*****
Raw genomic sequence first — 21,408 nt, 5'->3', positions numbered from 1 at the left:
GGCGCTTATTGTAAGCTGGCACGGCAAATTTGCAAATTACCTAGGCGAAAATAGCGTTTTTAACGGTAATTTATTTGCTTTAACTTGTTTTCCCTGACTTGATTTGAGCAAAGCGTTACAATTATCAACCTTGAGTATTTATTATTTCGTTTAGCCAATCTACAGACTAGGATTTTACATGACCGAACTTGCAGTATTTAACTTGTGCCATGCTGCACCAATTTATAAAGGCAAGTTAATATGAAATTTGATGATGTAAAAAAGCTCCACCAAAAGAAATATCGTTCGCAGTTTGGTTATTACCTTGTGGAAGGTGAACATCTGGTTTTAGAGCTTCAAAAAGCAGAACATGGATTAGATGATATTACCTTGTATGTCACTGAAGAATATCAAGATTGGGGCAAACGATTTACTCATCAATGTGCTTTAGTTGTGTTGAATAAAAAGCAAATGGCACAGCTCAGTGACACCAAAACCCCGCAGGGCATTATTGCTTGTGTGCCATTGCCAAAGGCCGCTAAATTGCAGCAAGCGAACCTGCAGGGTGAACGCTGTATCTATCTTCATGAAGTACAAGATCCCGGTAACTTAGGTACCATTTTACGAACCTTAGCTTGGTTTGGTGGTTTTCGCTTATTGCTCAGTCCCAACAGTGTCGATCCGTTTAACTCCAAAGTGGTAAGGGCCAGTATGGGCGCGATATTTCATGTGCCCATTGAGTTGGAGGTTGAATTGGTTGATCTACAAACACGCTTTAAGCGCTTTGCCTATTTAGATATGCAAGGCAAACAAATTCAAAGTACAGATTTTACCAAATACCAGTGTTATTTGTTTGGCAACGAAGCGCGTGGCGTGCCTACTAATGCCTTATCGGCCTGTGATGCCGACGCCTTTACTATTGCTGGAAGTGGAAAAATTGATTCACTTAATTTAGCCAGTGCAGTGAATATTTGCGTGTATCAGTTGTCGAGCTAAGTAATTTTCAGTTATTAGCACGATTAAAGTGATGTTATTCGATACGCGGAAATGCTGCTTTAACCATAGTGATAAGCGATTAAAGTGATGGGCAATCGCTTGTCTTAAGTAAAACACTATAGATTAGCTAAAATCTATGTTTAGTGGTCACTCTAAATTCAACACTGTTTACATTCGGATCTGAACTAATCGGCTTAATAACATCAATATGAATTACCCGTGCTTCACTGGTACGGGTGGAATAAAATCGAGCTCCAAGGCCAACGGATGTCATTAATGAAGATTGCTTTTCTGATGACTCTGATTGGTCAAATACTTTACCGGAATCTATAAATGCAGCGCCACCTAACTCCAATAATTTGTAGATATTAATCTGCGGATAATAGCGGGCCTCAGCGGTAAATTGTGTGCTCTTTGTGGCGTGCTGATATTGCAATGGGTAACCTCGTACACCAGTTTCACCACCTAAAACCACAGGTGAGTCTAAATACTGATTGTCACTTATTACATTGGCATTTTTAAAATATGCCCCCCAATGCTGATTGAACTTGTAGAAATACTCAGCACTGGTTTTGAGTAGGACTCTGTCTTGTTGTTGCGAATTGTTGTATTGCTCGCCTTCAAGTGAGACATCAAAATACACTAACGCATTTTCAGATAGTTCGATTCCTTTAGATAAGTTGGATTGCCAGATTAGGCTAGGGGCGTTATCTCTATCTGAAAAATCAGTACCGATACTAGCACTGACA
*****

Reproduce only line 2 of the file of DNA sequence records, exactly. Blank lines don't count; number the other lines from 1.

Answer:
GGCGCTTATTGTAAGCTGGCACGGCAAATTTGCAAATTACCTAGGCGAAAATAGCGTTTTTAACGGTAATTTATTTGCTTTAACTTGTTTTCCCTGACTTGATTTGAGCAAAGCGTTACAATTATCAACCTTGAGTATTTATTATTTCGTTTAGCCAATCTACAGACTAGGATTTTACATGACCGAACTTGCAGTATTTAACTTGTGCCATGCTGCACCAATTTATAAAGGCAAGTTAATATGAAATTTGATGATGTAAAAAAGCTCCACCAAAAGAAATATCGTTCGCAGTTTGGTTATTACCTTGTGGAAGGTGAACATCTGGTTTTAGAGCTTCAAAAAGCAGAACATGGATTAGATGATATTACCTTGTATGTCACTGAAGAATATCAAGATTGGGGCAAACGATTTACTCATCAATGTGCTTTAGTTGTGTTGAATAAAAAGCAAATGGCACAGCTCAGTGACACCAAAACCCCGCAGGGCATTATTGCTTGTGTGCCATTGCCAAAGGCCGCTAAATTGCAGCAAGCGAACCTGCAGGGTGAACGCTGTATCTATCTTCATGAAGTACAAGATCCCGGTAACTTAGGTACCATTTTACGAACCTTAGCTTGGTTTGGTGGTTTTCGCTTATTGCTCAGTCCCAACAGTGTCGATCCGTTTAACTCCAAAGTGGTAAGGGCCAGTATGGGCGCGATATTTCATGTGCCCATTGAGTTGGAGGTTGAATTGGTTGATCTACAAACACGCTTTAAGCGCTTTGCCTATTTAGATATGCAAGGCAAACAAATTCAAAGTACAGATTTTACCAAATACCAGTGTTATTTGTTTGGCAACGAAGCGCGTGGCGTGCCTACTAATGCCTTATCGGCCTGTGATGCCGACGCCTTTACTATTGCTGGAAGTGGAAAAATTGATTCACTTAATTTAGCCAGTGCAGTGAATATTTGCGTGTATCAGTTGTCGAGCTAAGTAATTTTCAGTTATTAGCACGATTAAAGTGATGTTATTCGATACGCGGAAATGCTGCTTTAACCATAGTGATAAGCGATTAAAGTGATGGGCAATCGCTTGTCTTAAGTAAAACACTATAGATTAGCTAAAATCTATGTTTAGTGGTCACTCTAAATTCAACACTGTTTACATTCGGATCTGAACTAATCGGCTTAATAACATCAATATGAATTACCCGTGCTTCACTGGTACGGGTGGAATAAAATCGAGCTCCAAGGCCAACGGATGTCATTAATGAAGATTGCTTTTCTGATGACTCTGATTGGTCAAATACTTTACCGGAATCTATAAATGCAGCGCCACCTAACTCCAATAATTTGTAGATATTAATCTGCGGATAATAGCGGGCCTCAGCGGTAAATTGTGTGCTCTTTGTGGCGTGCTGATATTGCAATGGGTAACCTCGTACACCAGTTTCACCACCTAAAACCACAGGTGAGTCTAAATACTGATTGTCACTTATTACATTGGCATTTTTAAAATATGCCCCCCAATGCTGATTGAACTTGTAGAAATACTCAGCACTGGTTTTGAGTAGGACTCTGTCTTGTTGTTGCGAATTGTTGTATTGCTCGCCTTCAAGTGAGACATCAAAATACACTAACGCATTTTCAGATAGTTCGATTCCTTTAGATAAGTTGGATTGCCAGATTAGGCTAGGGGCGTTATCTCTATCTGAAAAATCAGTACCGATACTAGCACTGACA